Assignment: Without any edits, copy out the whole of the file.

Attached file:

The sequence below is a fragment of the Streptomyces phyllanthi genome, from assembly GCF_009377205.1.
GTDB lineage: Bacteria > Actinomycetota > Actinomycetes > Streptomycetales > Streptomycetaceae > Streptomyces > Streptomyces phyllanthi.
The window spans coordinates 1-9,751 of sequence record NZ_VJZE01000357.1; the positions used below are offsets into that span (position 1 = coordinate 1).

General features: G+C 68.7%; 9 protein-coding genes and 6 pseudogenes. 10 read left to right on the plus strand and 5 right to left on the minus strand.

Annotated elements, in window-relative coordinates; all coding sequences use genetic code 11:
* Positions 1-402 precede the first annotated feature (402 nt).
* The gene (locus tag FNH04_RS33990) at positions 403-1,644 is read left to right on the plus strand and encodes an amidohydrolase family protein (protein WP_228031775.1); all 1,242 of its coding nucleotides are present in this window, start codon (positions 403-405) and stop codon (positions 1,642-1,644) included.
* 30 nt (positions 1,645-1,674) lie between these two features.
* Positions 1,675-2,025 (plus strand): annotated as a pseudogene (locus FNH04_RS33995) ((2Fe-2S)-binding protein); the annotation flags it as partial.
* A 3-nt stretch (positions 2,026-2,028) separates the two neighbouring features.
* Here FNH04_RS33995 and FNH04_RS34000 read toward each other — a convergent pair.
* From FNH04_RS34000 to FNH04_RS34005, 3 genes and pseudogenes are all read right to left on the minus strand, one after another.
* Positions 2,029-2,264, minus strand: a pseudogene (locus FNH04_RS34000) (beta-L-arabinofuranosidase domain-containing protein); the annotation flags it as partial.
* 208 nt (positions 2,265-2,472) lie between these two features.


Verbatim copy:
The sequence below is a fragment of the Streptomyces phyllanthi genome, from assembly GCF_009377205.1.
GTDB lineage: Bacteria > Actinomycetota > Actinomycetes > Streptomycetales > Streptomycetaceae > Streptomyces > Streptomyces phyllanthi.
The window spans coordinates 1-9,751 of sequence record NZ_VJZE01000357.1; the positions used below are offsets into that span (position 1 = coordinate 1).

General features: G+C 68.7%; 9 protein-coding genes and 6 pseudogenes. 10 read left to right on the plus strand and 5 right to left on the minus strand.

Annotated elements, in window-relative coordinates; all coding sequences use genetic code 11:
* Positions 1-402 precede the first annotated feature (402 nt).
* The gene (locus tag FNH04_RS33990) at positions 403-1,644 is read left to right on the plus strand and encodes an amidohydrolase family protein (protein WP_228031775.1); all 1,242 of its coding nucleotides are present in this window, start codon (positions 403-405) and stop codon (positions 1,642-1,644) included.
* 30 nt (positions 1,645-1,674) lie between these two features.
* Positions 1,675-2,025 (plus strand): annotated as a pseudogene (locus FNH04_RS33995) ((2Fe-2S)-binding protein); the annotation flags it as partial.
* A 3-nt stretch (positions 2,026-2,028) separates the two neighbouring features.
* Here FNH04_RS33995 and FNH04_RS34000 read toward each other — a convergent pair.
* From FNH04_RS34000 to FNH04_RS34005, 3 genes and pseudogenes are all read right to left on the minus strand, one after another.
* Positions 2,029-2,264, minus strand: a pseudogene (locus FNH04_RS34000) (beta-L-arabinofuranosidase domain-containing protein); the annotation flags it as partial.
* 208 nt (positions 2,265-2,472) lie between these two features.